A lot can happen in a week. I said yes to a last minute shoot in Northern Washington two Fridays ago and buzzed all over Idaho, Montana and Washington on the way to and from the job. I didn’t mind the driving because I was in a mood to see fresh country. The shoot was beautiful, in a lovely location at a ranch on top of a mountain. It was horse heaven. The crew was good company. It was a great time. I was modeling on this job, not shooting, which is occasionally an uncomfortable thing for me. I have to deal with some self-consciousness in front of a camera (which might come as a surprise to you since I use myself as a subject so often). I think the best models tend to be vain — or aware of their physical beauty. I just feel awkward, crooked and strange looking most of the time. That said, my favorite thing about modeling these past two years has been how much I have learned from the photographers I am being photographed by! There are so many tidbits to absorb. It’s a great learning experience for me and I put into practice the trade secrets I have learned on a regular basis. Being around great photographic talent tends to breed new skills in me, if I maintain awareness and ask questions (and I’m never afraid to ask questions). Anyway, great crew, great location, stunning horses and a great all around time was had on that shoot. I’m glad I said yes.
After we wrapped, I drove the Columbia to the Spokane to the Coeur d’Alene to the Clark Fork to the Bitterroot to the Lochsa to the Clearwater to the Salmon to the Little Salmon and then I was suddenly home in McCall. It’s a marvelous thing to follow roads that bend in synchrony to the will of a river. It’s one of the few times in life I allow myself to joyfully follow the path of least resistance.
I stopped here and there on the trip home: coffee with a girlfriend in Missoula, fishing pocket water here and there on the Lochsa and Clearwater, pausing to watch the salmon spawn (rotting and exhausted from the strain of their endeavor — dead and gone on the banks of the river, eyes in the bellies of birds), breakfast in a shabby diner or two, sleeping fitfully in my tent on the edge of a rapid (rain staccato on the fly of the tent, logging trucks grinding at high speeds through the black of night)…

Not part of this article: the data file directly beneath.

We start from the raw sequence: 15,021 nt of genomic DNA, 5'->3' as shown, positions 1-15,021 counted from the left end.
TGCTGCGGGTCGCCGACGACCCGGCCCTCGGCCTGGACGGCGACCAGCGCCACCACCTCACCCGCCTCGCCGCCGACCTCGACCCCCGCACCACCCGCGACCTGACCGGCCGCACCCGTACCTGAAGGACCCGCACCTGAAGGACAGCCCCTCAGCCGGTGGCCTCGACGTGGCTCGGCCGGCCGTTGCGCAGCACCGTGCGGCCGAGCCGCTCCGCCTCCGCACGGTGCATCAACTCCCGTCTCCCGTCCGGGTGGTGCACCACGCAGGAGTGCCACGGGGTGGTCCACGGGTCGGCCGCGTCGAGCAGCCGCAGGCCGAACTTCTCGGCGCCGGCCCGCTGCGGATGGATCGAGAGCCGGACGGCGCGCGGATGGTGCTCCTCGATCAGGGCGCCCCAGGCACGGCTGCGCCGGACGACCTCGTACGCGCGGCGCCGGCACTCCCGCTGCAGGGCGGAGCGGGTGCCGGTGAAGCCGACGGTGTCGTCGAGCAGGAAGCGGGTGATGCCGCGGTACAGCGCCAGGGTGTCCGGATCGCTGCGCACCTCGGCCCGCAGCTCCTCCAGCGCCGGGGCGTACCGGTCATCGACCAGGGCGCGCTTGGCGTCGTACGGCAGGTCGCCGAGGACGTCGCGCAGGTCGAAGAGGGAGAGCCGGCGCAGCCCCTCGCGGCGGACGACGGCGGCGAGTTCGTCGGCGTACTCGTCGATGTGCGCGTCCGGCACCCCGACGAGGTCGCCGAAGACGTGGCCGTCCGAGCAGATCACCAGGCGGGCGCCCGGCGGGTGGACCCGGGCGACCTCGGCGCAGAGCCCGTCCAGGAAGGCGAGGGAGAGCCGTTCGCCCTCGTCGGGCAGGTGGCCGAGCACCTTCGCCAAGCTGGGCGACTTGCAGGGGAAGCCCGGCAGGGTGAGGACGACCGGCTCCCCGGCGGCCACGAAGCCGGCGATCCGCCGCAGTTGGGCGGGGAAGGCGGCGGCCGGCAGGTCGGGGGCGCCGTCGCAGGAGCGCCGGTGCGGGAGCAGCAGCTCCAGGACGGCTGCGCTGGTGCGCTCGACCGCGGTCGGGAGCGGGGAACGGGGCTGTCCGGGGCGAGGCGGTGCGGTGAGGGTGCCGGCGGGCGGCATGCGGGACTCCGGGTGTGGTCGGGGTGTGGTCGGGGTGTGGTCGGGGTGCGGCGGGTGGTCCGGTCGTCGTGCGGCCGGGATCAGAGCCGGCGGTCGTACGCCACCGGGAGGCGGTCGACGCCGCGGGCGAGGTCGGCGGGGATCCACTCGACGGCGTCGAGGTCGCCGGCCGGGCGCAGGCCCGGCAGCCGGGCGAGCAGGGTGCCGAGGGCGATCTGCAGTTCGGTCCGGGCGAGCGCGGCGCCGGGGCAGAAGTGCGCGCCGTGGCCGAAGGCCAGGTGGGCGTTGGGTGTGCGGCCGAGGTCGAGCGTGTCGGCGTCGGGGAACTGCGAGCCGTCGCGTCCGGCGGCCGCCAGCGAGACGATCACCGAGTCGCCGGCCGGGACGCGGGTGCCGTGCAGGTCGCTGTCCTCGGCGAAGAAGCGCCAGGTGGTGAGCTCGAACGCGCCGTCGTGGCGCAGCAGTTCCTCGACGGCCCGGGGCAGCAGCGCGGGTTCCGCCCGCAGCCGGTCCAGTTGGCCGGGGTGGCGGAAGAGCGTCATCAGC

I like to lallygag. I like to forget about the destination and slowly make my way through the journey, exploring whenever I can. My friends and family know to expect I’ll arrive in their homes or at our meeting places anywhere from two hours late to three days late and I’m unapologetic about it. It’s how I stay in touch with everything around me. It’s how I stay in touch with my curiosity. It’s how I ask questions and find answers. I arrive when I am good and ready and not a moment before.
I’m off to hunt for elderberries here in the beautiful, autumnal Payette region. Robert comes off a fire this evening and I can’t wait to see him. I’ll plan a nice dinner for two in the Airstream and maybe even pick up a tiny tub of ice cream and a nice bottle of gin for him. We’ll probably stay up late dreaming about what do with the farm and ourselves in the next couple of days, months, years. I love this time of year. Autumn is for dreamers.